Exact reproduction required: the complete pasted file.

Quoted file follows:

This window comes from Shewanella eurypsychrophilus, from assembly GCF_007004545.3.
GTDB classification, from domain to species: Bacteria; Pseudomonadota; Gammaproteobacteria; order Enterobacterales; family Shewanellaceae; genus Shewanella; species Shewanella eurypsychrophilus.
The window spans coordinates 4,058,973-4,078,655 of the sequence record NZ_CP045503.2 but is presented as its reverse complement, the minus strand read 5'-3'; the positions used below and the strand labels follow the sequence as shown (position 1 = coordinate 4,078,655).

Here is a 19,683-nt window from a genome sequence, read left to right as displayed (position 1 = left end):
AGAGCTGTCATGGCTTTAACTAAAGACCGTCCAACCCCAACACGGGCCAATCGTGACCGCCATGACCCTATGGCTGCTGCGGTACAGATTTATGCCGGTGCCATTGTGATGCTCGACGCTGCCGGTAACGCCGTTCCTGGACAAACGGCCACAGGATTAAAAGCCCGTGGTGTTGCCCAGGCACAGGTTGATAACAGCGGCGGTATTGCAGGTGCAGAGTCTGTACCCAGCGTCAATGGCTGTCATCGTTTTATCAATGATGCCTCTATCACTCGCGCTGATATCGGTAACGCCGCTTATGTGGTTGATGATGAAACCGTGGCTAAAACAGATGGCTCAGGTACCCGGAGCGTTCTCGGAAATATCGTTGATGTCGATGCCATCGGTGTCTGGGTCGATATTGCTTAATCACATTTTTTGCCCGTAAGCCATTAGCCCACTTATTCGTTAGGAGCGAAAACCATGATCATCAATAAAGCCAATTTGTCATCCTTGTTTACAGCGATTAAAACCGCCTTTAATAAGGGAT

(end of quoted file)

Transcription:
This window comes from Shewanella eurypsychrophilus, from assembly GCF_007004545.3.
GTDB classification, from domain to species: Bacteria; Pseudomonadota; Gammaproteobacteria; order Enterobacterales; family Shewanellaceae; genus Shewanella; species Shewanella eurypsychrophilus.
The window spans coordinates 4,058,973-4,078,655 of the sequence record NZ_CP045503.2 but is presented as its reverse complement, the minus strand read 5'-3'; the positions used below and the strand labels follow the sequence as shown (position 1 = coordinate 4,078,655).

Here is a 19,683-nt window from a genome sequence, read left to right as displayed (position 1 = left end):
AGAGCTGTCATGGCTTTAACTAAAGACCGTCCAACCCCAACACGGGCCAATCGTGACCGCCATGACCCTATGGCTGCTGCGGTACAGATTTATGCCGGTGCCATTGTGATGCTCGACGCTGCCGGTAACGCCGTTCCTGGACAAACGGCCACAGGATTAAAAGCCCGTGGTGTTGCCCAGGCACAGGTTGATAACAGCGGCGGTATTGCAGGTGCAGAGTCTGTACCCAGCGTCAATGGCTGTCATCGTTTTATCAATGATGCCTCTATCACTCGCGCTGATATCGGTAACGCCGCTTATGTGGTTGATGATGAAACCGTGGCTAAAACAGATGGCTCAGGTACCCGGAGCGTTCTCGGAAATATCGTTGATGTCGATGCCATCGGTGTCTGGGTCGATATTGCTTAATCACATTTTTTGCCCGTAAGCCATTAGCCCACTTATTCGTTAGGAGCGAAAACCATGATCATCAATAAAGCCAATTTGTCATCCTTGTTTACAGCGATTAAAACCGCCTTTAATAAGGGAT